Monday, September 12, 2011

The Queen's Daughter by Susan Coventry


Joan's parents, Eleanor of Aquitaine and King Henry of England, are each trying to win the princess over.  After years and years of fighting, Eleanor and Henry carry an animosity towards one another that no one can miss.  They discover what a useful pawn their seven-year-old daughter Joan is, and frequently use her to their advantage.  But when circumstances make it convenient for Joan to marry King William of Sicily, a man ten years her senior, Joan's life is about to become the hardest it's ever been.
______________________________________________

My thoughts -
I found this story surprisingly dark.  The kind of dark that involves heartbreak, illness, death, war, and suffering.  No matter which way you look at it, Joan's life was sad.  I also found this book surprisingly good. No the greatest book ever, just solid and secure.  I don't often read historical fiction, and usually when I do it's for the story, not the history.  But this one was different; I came in with no expectations and enjoyed everything about it, including the history parts, even when I felt a bit confused by so many quick historical facts, details and updates.  I started reading this book at a faster pace than I'd recommend.  I'd like to read it again, slower, to get all the details I may have missed.

The writing was excellent (after finishing it I went and wrote 3,000 words of my own story on a high), and the characters were so well done it was like I knew them...had known them for years.

Character notes -
For one, Joan had my attention with the first words she spoke.  She was immediately alive and real.  As the story continued on, I watched as Joan grew from a 7-year-old playing with dolls to a 10-year-old engaged to a 22-year-old.  Then she became a woman at 14 and a widow at 25.  The rest, I won't say.  You'll have to see for yourself.  But in any case, Joan became like a life-long friend.  I had lived life for 25 years through her eyes.  Her bravery and courage alone were enough to like her, and her kind heart made me love her.  I also pitied her, knowing she could do nothing about her situation.  But she forged on, making the best, even when things were hard.

My favorite character had a small role throughout the story, and had his main role toward the end.  Lord Raymond...  While there is no Perfect Prince Charming in this story, there is a Count, and he is charming, despite his imperfections.  The end scenes with him in it made me giggle - he's so wonderful.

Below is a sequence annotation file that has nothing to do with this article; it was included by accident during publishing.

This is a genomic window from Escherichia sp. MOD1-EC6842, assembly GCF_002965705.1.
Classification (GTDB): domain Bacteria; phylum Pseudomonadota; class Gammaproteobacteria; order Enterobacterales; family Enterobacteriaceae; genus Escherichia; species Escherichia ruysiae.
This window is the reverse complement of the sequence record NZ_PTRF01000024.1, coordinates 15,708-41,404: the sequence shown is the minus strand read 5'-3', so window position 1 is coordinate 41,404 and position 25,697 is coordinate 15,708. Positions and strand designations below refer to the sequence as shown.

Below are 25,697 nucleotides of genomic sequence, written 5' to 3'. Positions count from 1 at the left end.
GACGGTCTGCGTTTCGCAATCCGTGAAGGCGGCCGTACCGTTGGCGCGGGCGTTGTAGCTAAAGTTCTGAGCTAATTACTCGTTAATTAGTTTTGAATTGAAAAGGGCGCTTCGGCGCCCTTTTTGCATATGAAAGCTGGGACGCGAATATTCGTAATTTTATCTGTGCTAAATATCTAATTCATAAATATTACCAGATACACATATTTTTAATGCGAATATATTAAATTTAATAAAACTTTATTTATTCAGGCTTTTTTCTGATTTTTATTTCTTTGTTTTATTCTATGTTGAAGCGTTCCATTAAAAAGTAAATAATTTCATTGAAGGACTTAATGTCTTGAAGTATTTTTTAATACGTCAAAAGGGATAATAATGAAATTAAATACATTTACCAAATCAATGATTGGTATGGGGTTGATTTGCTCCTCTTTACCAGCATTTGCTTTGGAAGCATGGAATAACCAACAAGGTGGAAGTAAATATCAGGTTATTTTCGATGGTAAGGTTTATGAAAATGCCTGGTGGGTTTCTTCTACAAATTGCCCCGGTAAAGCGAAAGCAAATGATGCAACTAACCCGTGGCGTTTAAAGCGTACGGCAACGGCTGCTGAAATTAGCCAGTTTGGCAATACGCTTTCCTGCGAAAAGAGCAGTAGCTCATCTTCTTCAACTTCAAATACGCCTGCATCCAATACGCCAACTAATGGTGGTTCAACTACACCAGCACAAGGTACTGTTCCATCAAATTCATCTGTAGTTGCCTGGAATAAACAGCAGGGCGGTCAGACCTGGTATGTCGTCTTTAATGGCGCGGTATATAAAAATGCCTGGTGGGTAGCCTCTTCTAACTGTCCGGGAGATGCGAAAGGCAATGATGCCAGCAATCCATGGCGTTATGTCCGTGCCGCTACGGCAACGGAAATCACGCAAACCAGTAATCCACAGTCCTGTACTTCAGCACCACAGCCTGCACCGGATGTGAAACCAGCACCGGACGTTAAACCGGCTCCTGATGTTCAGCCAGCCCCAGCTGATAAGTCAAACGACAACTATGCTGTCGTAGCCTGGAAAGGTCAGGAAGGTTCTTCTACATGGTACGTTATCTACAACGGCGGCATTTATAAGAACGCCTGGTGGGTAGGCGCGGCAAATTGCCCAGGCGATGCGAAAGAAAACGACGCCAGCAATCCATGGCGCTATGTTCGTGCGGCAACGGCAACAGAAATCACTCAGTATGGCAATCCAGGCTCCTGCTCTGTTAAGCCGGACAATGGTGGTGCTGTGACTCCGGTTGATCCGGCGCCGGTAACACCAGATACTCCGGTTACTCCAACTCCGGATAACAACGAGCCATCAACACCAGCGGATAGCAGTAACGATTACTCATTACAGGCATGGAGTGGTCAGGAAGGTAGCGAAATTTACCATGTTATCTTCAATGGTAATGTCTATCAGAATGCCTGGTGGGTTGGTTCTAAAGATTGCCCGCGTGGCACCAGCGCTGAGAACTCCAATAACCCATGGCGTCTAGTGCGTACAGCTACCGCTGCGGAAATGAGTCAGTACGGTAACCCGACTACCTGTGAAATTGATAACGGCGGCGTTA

That's one thing I greatly appreciated about this book.  There was no romanticizing things.  Down to the last character, everyone had a flaw, and most of them affected the story greatly.  Lord Raymond liked to throw his good looks and charms around too much, and William neglected his duties.  Constance had a dirty secret.  Eleanor was a heartless woman, despite her beauty.  Richard made brash decisions.  Real people were not downplayed and made into perfect, selfless people without a care in the world.  That is probably the best thing about this book.

Story notes -
Just like the characters, the real life in this story is not dumbed down into fairy tale wonderland.  Not in the slightest.  In a world with meager medical assistance, warlords wanting to be king of all, and stupid and sad marriage customs, this story can be...heavy...at times.  It weighed on my heart most of the time; I found myself sickened by Joan's parents' willingness to marry her off.  "He'll probably wait till your courses come before trying for an heir, but if he comes to your bed before then it wont be a sin," was basically the theme for young girls handed over into marriage.  Sick.  Sick sick sick.  This is real life, though, and while our society's problems are much different, we still have them, all the same.

Still, in the midst of all of Joan's hardships and shames and struggles, there is happiness.  And while her happy moments are few, they were perfect for the story, without a question.  And then end.  The end was perfect in every single way.  I couldn't have asked for anything better.  What a great way to show how hard work and courage pay off.  (And I must say, while I sometimes like tragic endings, I felt like this book needed a somewhat happy ending for all its hardships...I can't say I was disappointed.)

Summing it up -
The word trust is what comes to mind as I think back on the story.  This book is about Joan's journey to trust.  She was abused her whole life, and finally finding a friend or two to trust was a miracle to Joan.  Every which way she looked, someone would do something terrible, making it hard for Joan to look to anyone for help.  But in the end, she was rewarded for her perseverance, as she should be.  It was a sat story with a touching end, satisfying and beautiful in every way.

For the parents -
Recommended to ages 16+.  Two quick uses of GD.  Sexual content, while not graphic or even detailed, is still there, just like every other nitty-gritty detail of Joan's life.  This book doesn't just reference to her husband's visits to her bed, but they're not full sex scenes either.  The details are sparing, but you get that she's either in pain or annoyed or just plain unhappy.  Later, when she marries a man who truly loves her, he makes a comment as to how he can't wait to undress her.  He is gentle with her and doesn't force her when she claims it will hurt, since she's only ever been hurt.  Quick references to the night before.  Aside from Joan, men's young lovers are often mentioned, and one male character is having a passionate affair with his aunt! :/

1 comment:

  1. This sounds great. Definitely heavy historical fiction, but I like that so that works for me. I already feel badly for Joan, but I want to get swept away in her story. Thank you!

    ReplyDelete